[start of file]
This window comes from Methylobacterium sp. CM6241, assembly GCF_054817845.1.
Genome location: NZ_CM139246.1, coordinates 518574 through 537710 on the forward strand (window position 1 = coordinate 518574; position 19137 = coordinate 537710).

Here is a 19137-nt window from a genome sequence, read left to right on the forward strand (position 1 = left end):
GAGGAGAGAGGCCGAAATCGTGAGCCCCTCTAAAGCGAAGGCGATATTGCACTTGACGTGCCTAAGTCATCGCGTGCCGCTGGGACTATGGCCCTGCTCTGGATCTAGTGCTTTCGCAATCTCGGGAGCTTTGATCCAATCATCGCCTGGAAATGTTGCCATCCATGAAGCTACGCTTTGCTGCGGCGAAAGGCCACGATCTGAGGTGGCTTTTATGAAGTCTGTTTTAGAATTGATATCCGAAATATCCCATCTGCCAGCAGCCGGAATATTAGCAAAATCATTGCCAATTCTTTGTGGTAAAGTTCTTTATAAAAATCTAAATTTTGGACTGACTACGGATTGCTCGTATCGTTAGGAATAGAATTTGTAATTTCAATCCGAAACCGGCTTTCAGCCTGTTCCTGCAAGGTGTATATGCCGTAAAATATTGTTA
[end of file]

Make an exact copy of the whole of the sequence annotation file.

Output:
This window comes from Methylobacterium sp. CM6241, assembly GCF_054817845.1.
Genome location: NZ_CM139246.1, coordinates 518574 through 537710 on the forward strand (window position 1 = coordinate 518574; position 19137 = coordinate 537710).

Here is a 19137-nt window from a genome sequence, read left to right on the forward strand (position 1 = left end):
GAGGAGAGAGGCCGAAATCGTGAGCCCCTCTAAAGCGAAGGCGATATTGCACTTGACGTGCCTAAGTCATCGCGTGCCGCTGGGACTATGGCCCTGCTCTGGATCTAGTGCTTTCGCAATCTCGGGAGCTTTGATCCAATCATCGCCTGGAAATGTTGCCATCCATGAAGCTACGCTTTGCTGCGGCGAAAGGCCACGATCTGAGGTGGCTTTTATGAAGTCTGTTTTAGAATTGATATCCGAAATATCCCATCTGCCAGCAGCCGGAATATTAGCAAAATCATTGCCAATTCTTTGTGGTAAAGTTCTTTATAAAAATCTAAATTTTGGACTGACTACGGATTGCTCGTATCGTTAGGAATAGAATTTGTAATTTCAATCCGAAACCGGCTTTCAGCCTGTTCCTGCAAGGTGTATATGCCGTAAAATATTGTTA